Showing posts with label Chicago. Show all posts
Showing posts with label Chicago. Show all posts

Thursday, February 25, 2016

Isn't it grand? Isn't it great? "Chicago" at The Playhouse certainly is!

Full disclosure: This is one of my favorite musicals*, largely for its incredible music and choreography.
*After initially learning about legendary choreographer Bob Fosse via Paula Abdul’s 1989 music video homage, I had to seek out all things Fosse-related. Later, I found Chicago and was completely taken by it. 

The cast of Chicago. Photo by Jeremy Daniel
The longest-running American musical in Broadway history, the production features music and lyrics from iconic partners Kander & Ebb, book by Fred Ebb and Bob Fosse, and a storyline that delivers all the salaciousness we adore (maybe "nowadays" more than ever): scandal, sex, murder, media frenzy, a perverse craving for celebrity.

To me, this show is quintessential Broadway – the way I envision shows might have been during the “old days” – no monstrous sets, flashy light shows or rock star-penned scores, but rather about the raw energy generated from dynamic music and choreography, and compelling characters. It delivers in every aspect.

The production set is stark, the costumes black and scanty yet sleek, the cast steamy and sexy. Hoots and cheers come from the crowd throughout the evening, but especially for the sizzling signature opening, All That Jazz, that sets the tone for the entire show. 

Tonight, the capacity crowd is noticeably heavy with women – I’m imagining groups of GNOs giggling madly at the “justified” murderesses of the Cell Block Tango in a warped female-empowerment moment.

Terra C. MacLeod plays a slick Velma Kelly – the former Vaudeville star serving time for the double-murder of her hubby and sister – with a perfect balance of sass and snark. You can almost feel yourself agreeing with her and Mama as they lament, “Whatever happened to class?”

Dylis Croman as Roxie Hart.
Photo by Jeremy Daniel.
Dylis Croman expertly plays up the unrefined Roxie's conniving and relentless nature, a woman who’ll not be stopped in her quest for fame – by a jilting lover, dull (if still-loving) husband or jealous inmate. The only thing that could stop her is the worst fate of all – waning public interest.

Jailhouse matron “Mama” Morton, played with command and style by Roz Ryan, lights up the crowd with her rendition of When You’re Good to Mama. (Incidentally, Morton now holds the record for most performances in a musical by a leading actress.)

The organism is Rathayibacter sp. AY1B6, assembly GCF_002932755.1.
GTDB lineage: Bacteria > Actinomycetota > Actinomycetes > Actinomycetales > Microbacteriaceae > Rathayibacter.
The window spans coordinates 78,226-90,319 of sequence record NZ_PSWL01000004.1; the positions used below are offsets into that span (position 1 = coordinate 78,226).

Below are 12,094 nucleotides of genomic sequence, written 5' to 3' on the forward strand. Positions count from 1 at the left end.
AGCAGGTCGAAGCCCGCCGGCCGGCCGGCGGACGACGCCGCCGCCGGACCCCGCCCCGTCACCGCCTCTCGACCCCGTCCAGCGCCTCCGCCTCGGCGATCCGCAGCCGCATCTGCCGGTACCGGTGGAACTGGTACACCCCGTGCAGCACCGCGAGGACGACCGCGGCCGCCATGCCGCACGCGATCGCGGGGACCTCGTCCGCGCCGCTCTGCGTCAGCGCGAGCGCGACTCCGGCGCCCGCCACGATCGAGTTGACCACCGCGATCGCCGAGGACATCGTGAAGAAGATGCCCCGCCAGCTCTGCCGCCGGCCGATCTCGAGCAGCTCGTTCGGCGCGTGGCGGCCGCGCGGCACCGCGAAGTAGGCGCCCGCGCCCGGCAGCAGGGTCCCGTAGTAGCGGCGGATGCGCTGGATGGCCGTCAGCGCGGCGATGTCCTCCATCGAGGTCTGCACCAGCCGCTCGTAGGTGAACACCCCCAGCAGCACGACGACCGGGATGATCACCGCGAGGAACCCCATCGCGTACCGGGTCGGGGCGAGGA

Other standout characters, of course, are the orchestra, who kept the audience animated, even dancing out the doors at the end; the compassionate Mary Sunshine (with a hilarious surprise), played by D. Ratell; and Billy Flynn, played by Tom Hewitt, who held an impressively looooooooong note in his number, All I Care About, to renewed cheers and hoots.

From the first notes of All That Jazz to the final sparkly curtain, Velma, Roxie and company kept us revved, rapt and ready to “paint the town” with them in their twisted pursuit of fortune and fame. This beloved musical is a night on the town you simply can't miss. 

Chicago runs at The Playhouse on Rodney Square through February 28.

Tuesday, November 2, 2010

Chicago at the Wilmington Drama League

The orchestra was perched on a rooftop in a brilliant set design by Kurt Kohl which let the audience see them and made them part of the show. As soon as we were seated, Chris Tolomeo and his jazz orchestra started some warm-up numbers from his CD to set the feeling of 1920s speak-easy. Then Kitty (Leeia C. Ferguson) came out in a gangster’s raincoat to do the house announcements in a well-written 1920's patois – letting those dancer legs peak out through the thigh-high slits.

Lights down, then up again showing back of a dancer who starts 'All that jazz' using the brilliant choreography created by Jody Anderson - whose 2007 Candlelight Theatre production of Chicago won the Philadelphia Theatre Alliance Barrymore Award. Not only were all the dancers top quality, but the production on opening night was as tight as anything I have seen in Delaware. Yet it was Barbara Wright's perfect cold stare/warm smile combination as Velda Kelly that made the show for me. I had seen Catherine Zeta-Jones in the film but I was even more captivated by Ms. Wright's dancing and her ability to give that "I'll-smile-when-I-murder-you" look throughout the show.

Watching a few clips of the movie showed me that although the fade-ins and technical gloss give it polish, there is a dimension missing on film that you get with live theatre that I could hardly describe. When Billy Flynn, the shyster lawyer (Jeffrey Santoro) does his shtick with the dancing girls and feathers - your mouth is still hanging open and asking: can this be Delaware? The well-seasoned musical backbone of the Tolomeo orchestra gave a tremendous boost to the smoothness of entrances and dancing.

Music Director Steve Weatherman and Choreographer Jody Anderson deserve much praise for this well-rehearsed show, but credit for coordinating the entire production goes to Director Matt Casarino who said he had never had a show so ready on opening night. The casting, the music and the dancing are so good that I highly recommend you catch a show during the run concluding November 13.